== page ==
Tuesday, August 28, 2018

Feminicide across Europe: Austria




There is no specific term in German for the murder of women: the same expression is used both for female and male victims (the German word, “Mord” is of Germanic origin and does not allow for a female suffix). The intervention centres (victim protection organisations, established by the Austrian Protection against Violence Act 1997) have been pointing out the risk of being killed by a (former) partner for years.  
The first (and only) empirical research study on femicide was completed by Birgitt Haller in 2011, financed by the Ministry of Women’s Affairs. Under the title of “High-risk victims. Homicide in relationships,” all convictions for (attempted) femicide from 2008 to 2010 were analysed: 39 legal proceedings against male perpetrators (and, additionally, eight legal proceedings against female aggressors) were analysed. 

Homicide data are collected and published annually by the Austrian police/ Ministry of the Interior. These are based on police reports - so, for example, it may emerge that a person was not murdered, but died in a domestic accident. Police data provide the sex of both victim and aggressor, but the categories used to define the relationship between victim and aggressor are very imprecise: they reflect whether the persons concerned had been living together or not, but they do not reveal the type of relationship between them (partners, aunt and niece, etc.).  Therefore, precise information on femicide in the strict sense is not available 

Birgitt Haller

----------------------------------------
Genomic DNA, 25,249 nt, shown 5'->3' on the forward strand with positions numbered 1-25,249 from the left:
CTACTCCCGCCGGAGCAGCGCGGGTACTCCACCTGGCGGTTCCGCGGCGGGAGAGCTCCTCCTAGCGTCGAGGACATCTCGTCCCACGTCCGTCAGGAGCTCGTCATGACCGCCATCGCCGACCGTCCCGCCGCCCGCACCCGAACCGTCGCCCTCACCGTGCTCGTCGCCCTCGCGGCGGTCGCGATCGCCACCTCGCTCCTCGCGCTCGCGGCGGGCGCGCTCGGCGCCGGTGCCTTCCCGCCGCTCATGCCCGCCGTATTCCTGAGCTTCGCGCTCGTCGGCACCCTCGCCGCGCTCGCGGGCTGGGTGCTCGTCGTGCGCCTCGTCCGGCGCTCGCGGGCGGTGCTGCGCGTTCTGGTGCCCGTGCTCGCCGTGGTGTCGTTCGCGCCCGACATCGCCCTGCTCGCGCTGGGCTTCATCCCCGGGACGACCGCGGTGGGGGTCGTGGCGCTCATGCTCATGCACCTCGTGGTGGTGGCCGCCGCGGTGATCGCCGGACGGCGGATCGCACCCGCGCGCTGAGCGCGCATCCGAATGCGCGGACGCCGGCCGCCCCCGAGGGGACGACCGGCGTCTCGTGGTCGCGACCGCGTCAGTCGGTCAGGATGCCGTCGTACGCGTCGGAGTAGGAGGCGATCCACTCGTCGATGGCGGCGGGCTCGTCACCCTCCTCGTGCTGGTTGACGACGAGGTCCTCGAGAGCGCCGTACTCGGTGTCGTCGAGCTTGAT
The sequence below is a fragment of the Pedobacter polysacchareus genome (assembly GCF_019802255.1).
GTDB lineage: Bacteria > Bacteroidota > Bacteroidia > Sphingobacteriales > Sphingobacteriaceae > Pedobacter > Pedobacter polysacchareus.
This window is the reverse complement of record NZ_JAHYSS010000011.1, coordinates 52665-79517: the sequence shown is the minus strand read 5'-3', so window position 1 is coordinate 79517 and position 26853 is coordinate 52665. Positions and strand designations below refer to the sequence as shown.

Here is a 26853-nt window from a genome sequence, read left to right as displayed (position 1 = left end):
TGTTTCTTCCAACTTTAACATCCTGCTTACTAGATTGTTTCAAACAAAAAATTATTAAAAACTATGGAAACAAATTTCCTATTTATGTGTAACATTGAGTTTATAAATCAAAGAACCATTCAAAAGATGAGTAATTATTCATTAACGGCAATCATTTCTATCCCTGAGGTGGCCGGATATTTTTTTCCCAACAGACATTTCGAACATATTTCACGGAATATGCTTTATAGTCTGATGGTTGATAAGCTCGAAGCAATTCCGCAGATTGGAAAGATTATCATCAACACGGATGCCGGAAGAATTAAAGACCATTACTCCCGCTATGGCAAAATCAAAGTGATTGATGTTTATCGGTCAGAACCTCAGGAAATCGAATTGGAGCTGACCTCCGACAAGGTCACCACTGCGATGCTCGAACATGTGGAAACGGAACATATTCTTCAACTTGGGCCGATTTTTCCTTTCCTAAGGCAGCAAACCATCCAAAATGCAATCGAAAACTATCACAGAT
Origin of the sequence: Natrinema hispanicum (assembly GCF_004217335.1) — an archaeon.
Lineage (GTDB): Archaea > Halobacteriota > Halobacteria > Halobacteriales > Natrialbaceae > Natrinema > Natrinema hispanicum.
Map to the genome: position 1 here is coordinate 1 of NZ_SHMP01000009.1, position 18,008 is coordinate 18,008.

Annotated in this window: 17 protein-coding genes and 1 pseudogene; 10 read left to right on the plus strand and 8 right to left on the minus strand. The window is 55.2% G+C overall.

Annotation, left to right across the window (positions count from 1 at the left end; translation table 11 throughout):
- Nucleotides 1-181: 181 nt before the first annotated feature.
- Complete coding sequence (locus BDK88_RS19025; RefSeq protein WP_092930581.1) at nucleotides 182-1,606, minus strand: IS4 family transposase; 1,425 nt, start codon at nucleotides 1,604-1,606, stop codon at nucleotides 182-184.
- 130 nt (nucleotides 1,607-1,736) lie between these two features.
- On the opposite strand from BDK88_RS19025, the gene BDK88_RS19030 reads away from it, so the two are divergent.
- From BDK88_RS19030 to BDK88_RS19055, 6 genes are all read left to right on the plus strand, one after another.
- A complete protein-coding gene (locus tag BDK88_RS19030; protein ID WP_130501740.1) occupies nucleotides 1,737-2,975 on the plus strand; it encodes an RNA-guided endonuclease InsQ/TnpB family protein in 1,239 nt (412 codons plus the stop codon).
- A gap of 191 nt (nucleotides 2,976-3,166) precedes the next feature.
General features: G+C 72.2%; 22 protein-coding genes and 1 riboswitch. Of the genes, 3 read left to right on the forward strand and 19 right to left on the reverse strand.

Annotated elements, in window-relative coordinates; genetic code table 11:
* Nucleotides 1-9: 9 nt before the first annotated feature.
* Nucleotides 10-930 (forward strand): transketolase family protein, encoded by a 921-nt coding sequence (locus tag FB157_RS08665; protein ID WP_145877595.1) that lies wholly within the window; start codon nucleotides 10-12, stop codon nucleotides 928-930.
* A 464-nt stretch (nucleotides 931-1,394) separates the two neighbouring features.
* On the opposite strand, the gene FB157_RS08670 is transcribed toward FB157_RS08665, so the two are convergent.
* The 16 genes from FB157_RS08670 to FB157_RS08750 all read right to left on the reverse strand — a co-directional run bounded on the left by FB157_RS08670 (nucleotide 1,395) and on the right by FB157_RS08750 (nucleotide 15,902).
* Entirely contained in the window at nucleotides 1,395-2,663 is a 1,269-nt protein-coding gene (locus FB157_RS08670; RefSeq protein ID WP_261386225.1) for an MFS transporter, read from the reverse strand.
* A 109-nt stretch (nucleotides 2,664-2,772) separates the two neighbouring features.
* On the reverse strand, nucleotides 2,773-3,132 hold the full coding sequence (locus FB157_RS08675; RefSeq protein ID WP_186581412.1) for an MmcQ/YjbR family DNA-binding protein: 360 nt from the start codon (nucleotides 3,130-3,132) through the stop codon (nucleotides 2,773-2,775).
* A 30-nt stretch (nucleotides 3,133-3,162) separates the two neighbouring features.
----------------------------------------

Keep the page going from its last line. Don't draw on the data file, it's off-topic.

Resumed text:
In order to fight feminicide/femicide, various Latin American and European countries have adopted increasingly specific laws and legal instruments that penalize feminicide. The ratification of the Belém do Pará Convention1 in Latin America and the entry into force of the Istanbul Convention2  in Europe, demonstrate an increasingly stronger international commitment against this kind of violence. The establishment of the Bi-regional Dialogue on Gender by the European Union (EU) and the Community of Latin American and Caribbean States (CELAC), as well as the adoption of the Urgent Resolution on Feminicide in the European Union and Latin America3 by the Euro-Latin American Parliamentary Assembly (EuroLat) also express this commitment.    


However, legal norms, agreements, and international dialogues alone are not sufficient for the eradication of violence against women, nor its most extreme manifestation, feminicide.


Traditionally, States were only responsible for their own actions or those of their agents, but international public law has evolved and currently, the principle of due diligence makes the State responsible for the prevention, investigation, and prosecution of violence, regardless of who commits the crime. The duty of due diligence obliges States to enter the private sphere, where historically, they have not intervened, but where the majority of cases of violence against women occur. 



Therefore, it is the duty of the State to take all necessary measures to prevent human rights violations, such as feminicide, before they occur. This means, on the one hand, adopting pertinent laws and policies to prevent, investigate, prosecute, and punish those guilty of abuse, and on the other hand, successfully implement them. 


Patricia Jiménez, Heinrich-Böll-Stiftung – European Union, Brussels



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